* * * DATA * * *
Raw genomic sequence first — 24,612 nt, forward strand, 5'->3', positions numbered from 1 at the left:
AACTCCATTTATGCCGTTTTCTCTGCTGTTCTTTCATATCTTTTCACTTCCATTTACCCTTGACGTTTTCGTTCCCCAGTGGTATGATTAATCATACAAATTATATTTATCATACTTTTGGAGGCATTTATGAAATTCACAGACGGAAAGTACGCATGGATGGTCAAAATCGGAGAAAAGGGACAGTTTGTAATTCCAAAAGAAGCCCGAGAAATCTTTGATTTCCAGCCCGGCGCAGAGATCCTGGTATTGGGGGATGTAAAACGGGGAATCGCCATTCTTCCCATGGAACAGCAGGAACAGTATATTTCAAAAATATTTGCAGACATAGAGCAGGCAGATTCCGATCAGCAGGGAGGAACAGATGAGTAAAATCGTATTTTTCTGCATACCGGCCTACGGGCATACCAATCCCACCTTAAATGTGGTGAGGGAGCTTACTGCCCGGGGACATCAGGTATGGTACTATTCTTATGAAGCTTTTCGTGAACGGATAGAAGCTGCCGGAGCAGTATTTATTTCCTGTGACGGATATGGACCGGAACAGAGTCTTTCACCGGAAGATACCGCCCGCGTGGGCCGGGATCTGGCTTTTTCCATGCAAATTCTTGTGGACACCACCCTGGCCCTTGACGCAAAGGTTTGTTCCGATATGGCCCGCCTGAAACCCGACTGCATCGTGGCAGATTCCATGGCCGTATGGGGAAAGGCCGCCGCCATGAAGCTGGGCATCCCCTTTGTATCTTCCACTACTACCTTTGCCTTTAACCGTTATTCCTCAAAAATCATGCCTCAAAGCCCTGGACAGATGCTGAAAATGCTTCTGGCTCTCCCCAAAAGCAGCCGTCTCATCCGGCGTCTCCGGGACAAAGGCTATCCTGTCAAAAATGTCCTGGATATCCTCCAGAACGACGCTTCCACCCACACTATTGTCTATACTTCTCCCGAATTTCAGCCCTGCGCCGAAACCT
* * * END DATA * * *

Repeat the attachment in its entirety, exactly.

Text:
Raw genomic sequence first — 24,612 nt, forward strand, 5'->3', positions numbered from 1 at the left:
AACTCCATTTATGCCGTTTTCTCTGCTGTTCTTTCATATCTTTTCACTTCCATTTACCCTTGACGTTTTCGTTCCCCAGTGGTATGATTAATCATACAAATTATATTTATCATACTTTTGGAGGCATTTATGAAATTCACAGACGGAAAGTACGCATGGATGGTCAAAATCGGAGAAAAGGGACAGTTTGTAATTCCAAAAGAAGCCCGAGAAATCTTTGATTTCCAGCCCGGCGCAGAGATCCTGGTATTGGGGGATGTAAAACGGGGAATCGCCATTCTTCCCATGGAACAGCAGGAACAGTATATTTCAAAAATATTTGCAGACATAGAGCAGGCAGATTCCGATCAGCAGGGAGGAACAGATGAGTAAAATCGTATTTTTCTGCATACCGGCCTACGGGCATACCAATCCCACCTTAAATGTGGTGAGGGAGCTTACTGCCCGGGGACATCAGGTATGGTACTATTCTTATGAAGCTTTTCGTGAACGGATAGAAGCTGCCGGAGCAGTATTTATTTCCTGTGACGGATATGGACCGGAACAGAGTCTTTCACCGGAAGATACCGCCCGCGTGGGCCGGGATCTGGCTTTTTCCATGCAAATTCTTGTGGACACCACCCTGGCCCTTGACGCAAAGGTTTGTTCCGATATGGCCCGCCTGAAACCCGACTGCATCGTGGCAGATTCCATGGCCGTATGGGGAAAGGCCGCCGCCATGAAGCTGGGCATCCCCTTTGTATCTTCCACTACTACCTTTGCCTTTAACCGTTATTCCTCAAAAATCATGCCTCAAAGCCCTGGACAGATGCTGAAAATGCTTCTGGCTCTCCCCAAAAGCAGCCGTCTCATCCGGCGTCTCCGGGACAAAGGCTATCCTGTCAAAAATGTCCTGGATATCCTCCAGAACGACGCTTCCACCCACACTATTGTCTATACTTCTCCCGAATTTCAGCCCTGCGCCGAAACCT